What Is Root Rot And How To Deal With It

Watching a plant grow from a small cutting to a mature houseplant is an incredibly satisfying thing, which is why so many people take up plant care as their preferred hobby. The same can be said for outdoor gardening — whether your goal is to be self-sufficient with fresh veggies, or simply have something to tend to, growing your own field of crops or flowers can be very rewarding.

What isn't so rewarding, though, is watching your plants and crops get diseased, start to wilt, or die. There are many ways plants can get sick, but most plants share a few common fatalities. One such common disease is root rot, which is exactly what it sounds like; your plant's root system starts to break down and eventually disintegrates, explains Wisconsin Horticulture. Root rot is a very serious disease, and can often lead to your plant dying. If you know how to identify and treat root rot early, though, you can save yourself from serious plant-parent heartbreak.

Identifying root rot

The first step in treating your plant for root rot is being able to correctly identify it. Root rot shares visual indicators with a host of other diseases, but specific combinations of colors, smells, and behaviors can help indicate root rot is at play. The first sign to look for is discolored leaves. Specifically, yellowing or black leaves, warns TPG. Another visual sign of root rot is if the leaves look shriveled and dry but the soil is wet or you know that the plant is regularly watered. Root rot deprives your plant of oxygen, which can make the leaves appear crunchy and wilted.

Fungus gnats, while not fatal on their own, are another indication of root rot. They'll appear in the moist top layer of soil and often indicate an overwatering problem. In addition, your plant may start to smell as the roots begin to rot. Be on the lookout for a sulfurous, egg-like smell. This will be easier to identify in houseplants than in outdoor plants, but if you notice all of these in combination, it's time to check for root rot.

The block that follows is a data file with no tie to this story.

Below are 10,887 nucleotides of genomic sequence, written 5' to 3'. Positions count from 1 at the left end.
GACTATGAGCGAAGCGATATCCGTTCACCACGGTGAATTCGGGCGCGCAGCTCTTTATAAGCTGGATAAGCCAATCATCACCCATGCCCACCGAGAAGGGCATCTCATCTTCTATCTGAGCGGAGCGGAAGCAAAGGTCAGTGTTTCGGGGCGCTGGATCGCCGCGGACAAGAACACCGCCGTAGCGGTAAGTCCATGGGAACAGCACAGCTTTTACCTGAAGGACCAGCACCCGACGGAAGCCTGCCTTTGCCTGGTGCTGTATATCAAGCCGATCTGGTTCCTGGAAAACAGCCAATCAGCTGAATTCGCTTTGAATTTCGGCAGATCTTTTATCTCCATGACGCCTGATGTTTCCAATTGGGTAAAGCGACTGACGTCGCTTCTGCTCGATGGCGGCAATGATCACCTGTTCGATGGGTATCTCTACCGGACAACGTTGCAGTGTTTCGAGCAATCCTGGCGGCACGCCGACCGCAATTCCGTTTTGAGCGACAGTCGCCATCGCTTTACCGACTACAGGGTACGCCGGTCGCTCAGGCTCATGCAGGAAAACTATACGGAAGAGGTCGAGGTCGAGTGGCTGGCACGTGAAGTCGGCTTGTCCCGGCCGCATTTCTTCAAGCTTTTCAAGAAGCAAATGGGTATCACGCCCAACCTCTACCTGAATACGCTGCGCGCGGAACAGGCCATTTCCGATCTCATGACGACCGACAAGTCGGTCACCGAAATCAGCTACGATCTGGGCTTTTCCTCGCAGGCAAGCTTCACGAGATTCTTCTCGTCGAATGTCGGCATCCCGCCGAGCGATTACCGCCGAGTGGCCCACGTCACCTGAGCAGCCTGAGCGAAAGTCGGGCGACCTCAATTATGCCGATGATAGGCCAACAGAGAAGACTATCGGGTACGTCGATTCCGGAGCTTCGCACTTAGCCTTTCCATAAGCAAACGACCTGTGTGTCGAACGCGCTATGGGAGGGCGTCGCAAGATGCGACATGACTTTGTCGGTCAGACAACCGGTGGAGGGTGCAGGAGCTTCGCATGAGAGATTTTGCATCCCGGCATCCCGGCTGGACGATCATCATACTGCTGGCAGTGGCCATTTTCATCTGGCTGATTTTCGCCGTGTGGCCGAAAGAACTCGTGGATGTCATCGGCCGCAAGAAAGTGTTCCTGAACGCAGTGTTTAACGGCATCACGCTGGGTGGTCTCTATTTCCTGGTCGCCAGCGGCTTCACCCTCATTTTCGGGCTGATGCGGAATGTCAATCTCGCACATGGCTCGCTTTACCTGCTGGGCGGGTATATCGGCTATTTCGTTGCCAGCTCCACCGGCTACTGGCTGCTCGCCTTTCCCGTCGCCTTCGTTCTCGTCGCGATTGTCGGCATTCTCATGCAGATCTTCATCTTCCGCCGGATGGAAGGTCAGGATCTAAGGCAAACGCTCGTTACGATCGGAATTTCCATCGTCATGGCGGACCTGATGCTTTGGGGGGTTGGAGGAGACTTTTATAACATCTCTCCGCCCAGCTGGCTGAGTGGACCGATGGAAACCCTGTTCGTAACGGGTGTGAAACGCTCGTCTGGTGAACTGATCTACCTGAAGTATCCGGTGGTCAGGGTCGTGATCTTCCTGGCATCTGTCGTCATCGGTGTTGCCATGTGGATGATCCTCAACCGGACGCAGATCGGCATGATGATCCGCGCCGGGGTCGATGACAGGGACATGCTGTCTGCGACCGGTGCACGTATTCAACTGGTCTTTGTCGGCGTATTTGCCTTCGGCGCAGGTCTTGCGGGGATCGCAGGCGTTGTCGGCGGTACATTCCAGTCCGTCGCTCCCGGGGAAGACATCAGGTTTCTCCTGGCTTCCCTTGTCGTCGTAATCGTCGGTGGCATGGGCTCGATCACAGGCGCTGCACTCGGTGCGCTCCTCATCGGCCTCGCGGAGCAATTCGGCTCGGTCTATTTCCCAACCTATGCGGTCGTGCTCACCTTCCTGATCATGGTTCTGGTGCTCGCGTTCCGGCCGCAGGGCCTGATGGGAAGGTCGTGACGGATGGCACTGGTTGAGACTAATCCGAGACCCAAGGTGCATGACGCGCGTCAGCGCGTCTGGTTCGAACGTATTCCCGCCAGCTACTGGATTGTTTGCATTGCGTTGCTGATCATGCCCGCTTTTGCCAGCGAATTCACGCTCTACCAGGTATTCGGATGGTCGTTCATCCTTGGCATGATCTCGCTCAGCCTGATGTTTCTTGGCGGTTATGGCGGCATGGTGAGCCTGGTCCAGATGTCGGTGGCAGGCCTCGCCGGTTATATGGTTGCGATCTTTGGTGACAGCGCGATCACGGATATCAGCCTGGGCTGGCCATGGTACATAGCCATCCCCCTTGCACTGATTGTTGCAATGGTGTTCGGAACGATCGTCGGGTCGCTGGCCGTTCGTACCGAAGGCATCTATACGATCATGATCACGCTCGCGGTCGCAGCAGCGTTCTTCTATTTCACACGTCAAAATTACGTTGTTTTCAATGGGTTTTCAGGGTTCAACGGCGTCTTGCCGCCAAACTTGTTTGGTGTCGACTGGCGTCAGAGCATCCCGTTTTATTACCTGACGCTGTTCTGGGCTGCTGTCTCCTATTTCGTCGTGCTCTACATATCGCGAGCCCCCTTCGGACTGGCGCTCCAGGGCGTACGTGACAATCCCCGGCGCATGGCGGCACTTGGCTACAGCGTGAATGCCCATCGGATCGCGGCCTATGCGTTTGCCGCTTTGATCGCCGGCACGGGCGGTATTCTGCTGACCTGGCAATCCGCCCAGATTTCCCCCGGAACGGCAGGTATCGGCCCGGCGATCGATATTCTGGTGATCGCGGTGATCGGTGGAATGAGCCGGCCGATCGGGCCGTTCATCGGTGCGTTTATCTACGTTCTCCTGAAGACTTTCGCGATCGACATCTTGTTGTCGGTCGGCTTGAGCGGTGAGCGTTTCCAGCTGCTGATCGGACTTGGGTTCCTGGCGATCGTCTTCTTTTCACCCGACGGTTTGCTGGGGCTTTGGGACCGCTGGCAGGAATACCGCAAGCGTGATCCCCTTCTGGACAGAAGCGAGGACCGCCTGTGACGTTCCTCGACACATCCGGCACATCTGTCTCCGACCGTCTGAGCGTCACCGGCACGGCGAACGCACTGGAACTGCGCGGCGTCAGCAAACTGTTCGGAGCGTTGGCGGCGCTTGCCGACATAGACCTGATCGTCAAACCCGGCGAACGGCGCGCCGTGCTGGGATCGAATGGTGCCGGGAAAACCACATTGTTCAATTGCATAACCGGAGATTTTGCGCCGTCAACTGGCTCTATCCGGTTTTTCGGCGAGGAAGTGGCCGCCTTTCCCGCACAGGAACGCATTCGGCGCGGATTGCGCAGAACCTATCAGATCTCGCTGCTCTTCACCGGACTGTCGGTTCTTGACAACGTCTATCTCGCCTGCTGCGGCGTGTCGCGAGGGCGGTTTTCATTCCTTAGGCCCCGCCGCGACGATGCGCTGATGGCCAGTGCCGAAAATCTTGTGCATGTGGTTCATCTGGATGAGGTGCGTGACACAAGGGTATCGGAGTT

Avoid causing root rot

The biggest cause of root rot is overwatering your plant. The fungi that cause root rot thrive in moist conditions, and while plants do need water, too much can be detrimental, creating the ideal conditions for different bacteria and fungi to grow, notes MGB Lifestyle. If you have a problem gauging your plant's water needs, consider purchasing a moisture meter.

Poor drainage is another common cause of root rot. Overwatering usually doesn't refer to giving your plant too much water at a time, but rather not allowing the water to properly drain out. If the water sits stagnant within the pot and isn't allowed to flow out, it will create the perfect circumstances for fungi to infect your plant's root system. Don't opt for underwatering your plants, though, as that can also cause root rot by causing the roots to shrivel up and dry out, thus depriving your plant of oxygen.

Treating root rot

Root rot is usually fatal once it becomes noticeable. However, there are ways of bringing a plant back to life. The most important factor is catching it as early as possible. There's no harm in uprooting a plant if you even suspect it of having root rot. But what should you look for in the plant's root system? Healthy plants have white to off-white, firm roots, whereas rotting roots will be dark orange, brown, or black, mushy, and slimy. They'll probably smell quite unpleasant, too. To save your plant, you'll need to cut off all the affected roots.

Begin by breaking up the root ball with your hand, removing as much dirt as possible. Assess the damage — if there are untouched, healthy roots, then your plant has a fighting chance. It is imperative that you only use sterilized, sharp shears to remove the dead roots, and that you also dip them in a mixture of one part bleach and three parts water in between every cut to avoid spreading the disease to the healthy roots, explains MGB Lifestyle.

Repotting your healthy plant

Next, wash your plant's roots off in a gentle stream of room temperature water, suggests MGB Lifestyle. This will remove any slime as well as any potential transfer of the fungus. Now it's time to assess your plant. While it may be sad to see your lush plant become leggy, you need to remove any damaged leaves with clean, disinfected shears. Your plant's root system is incredibly fragile right now, and it needs to put all its energy into creating new roots as opposed to saving dead leaves.

Now it's time to repot your plant. You may want to opt for a smaller, shallower pot if you had to remove a lot of the roots, but be careful not to go too small, as your plant may become root-bound. If you want to use the same pot, thoroughly wash it with soap and hot water and disinfect it first. If your plant developed root rot due to improper drainage, create more holes with a ceramic drill bit. Replant with high-quality soil and keep a close eye on it in the coming few weeks.